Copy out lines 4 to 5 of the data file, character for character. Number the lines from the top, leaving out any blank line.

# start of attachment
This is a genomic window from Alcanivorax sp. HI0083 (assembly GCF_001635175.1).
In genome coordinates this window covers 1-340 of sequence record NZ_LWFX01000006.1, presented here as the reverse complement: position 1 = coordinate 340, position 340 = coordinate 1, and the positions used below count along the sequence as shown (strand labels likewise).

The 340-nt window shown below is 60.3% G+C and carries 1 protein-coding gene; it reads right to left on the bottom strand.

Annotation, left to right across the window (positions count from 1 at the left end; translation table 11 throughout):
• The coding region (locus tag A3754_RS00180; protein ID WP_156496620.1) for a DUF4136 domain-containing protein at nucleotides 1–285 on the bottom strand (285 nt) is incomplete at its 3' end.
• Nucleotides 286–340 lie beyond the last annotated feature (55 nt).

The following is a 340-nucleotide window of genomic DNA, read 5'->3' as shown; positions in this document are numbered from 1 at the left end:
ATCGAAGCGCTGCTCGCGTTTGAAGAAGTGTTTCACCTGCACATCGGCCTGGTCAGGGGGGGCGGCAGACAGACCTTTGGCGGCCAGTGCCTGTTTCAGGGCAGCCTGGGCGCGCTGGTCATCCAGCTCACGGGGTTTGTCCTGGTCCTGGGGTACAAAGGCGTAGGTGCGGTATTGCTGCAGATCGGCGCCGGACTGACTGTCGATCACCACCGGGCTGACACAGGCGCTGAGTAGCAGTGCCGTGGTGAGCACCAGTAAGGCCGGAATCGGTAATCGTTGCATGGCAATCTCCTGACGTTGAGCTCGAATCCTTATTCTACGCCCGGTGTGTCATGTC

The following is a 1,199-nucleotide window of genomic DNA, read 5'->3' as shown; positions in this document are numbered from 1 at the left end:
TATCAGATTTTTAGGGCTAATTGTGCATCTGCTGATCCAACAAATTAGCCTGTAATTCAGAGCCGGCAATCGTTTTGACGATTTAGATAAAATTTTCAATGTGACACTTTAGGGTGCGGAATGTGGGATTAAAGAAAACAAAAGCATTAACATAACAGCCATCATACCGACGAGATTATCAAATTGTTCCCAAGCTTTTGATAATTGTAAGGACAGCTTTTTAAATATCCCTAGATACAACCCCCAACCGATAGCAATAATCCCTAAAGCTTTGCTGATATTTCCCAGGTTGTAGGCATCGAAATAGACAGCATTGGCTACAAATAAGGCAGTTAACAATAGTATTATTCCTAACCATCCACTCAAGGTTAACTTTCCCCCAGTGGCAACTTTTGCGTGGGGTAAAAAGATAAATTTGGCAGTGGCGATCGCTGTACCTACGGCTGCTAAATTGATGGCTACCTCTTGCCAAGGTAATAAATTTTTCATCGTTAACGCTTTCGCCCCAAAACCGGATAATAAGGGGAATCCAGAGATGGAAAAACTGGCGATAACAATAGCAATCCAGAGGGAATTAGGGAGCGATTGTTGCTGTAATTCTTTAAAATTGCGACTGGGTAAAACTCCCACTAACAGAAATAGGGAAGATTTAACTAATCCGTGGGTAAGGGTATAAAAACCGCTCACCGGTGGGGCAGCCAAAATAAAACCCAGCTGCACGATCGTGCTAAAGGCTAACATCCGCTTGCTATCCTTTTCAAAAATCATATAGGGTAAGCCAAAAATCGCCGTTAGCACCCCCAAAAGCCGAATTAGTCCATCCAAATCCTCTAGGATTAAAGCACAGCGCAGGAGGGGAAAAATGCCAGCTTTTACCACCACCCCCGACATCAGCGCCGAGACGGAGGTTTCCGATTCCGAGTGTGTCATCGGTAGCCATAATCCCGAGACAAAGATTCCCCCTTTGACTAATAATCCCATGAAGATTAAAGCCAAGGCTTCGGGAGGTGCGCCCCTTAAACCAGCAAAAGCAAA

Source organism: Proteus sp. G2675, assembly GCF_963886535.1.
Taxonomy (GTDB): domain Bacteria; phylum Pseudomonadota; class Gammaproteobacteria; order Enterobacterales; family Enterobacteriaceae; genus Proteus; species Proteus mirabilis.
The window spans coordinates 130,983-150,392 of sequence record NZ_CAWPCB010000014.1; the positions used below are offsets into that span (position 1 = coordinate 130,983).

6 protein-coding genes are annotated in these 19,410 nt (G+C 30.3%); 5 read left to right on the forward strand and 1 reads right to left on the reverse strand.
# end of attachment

Annotation, left to right across the window (positions count from 1 at the left end; translation table 11 throughout):
• The coding region (locus tag A3754_RS00180; protein ID WP_156496620.1) for a DUF4136 domain-containing protein at nucleotides 1–285 on the bottom strand (285 nt) is incomplete at its 3' end.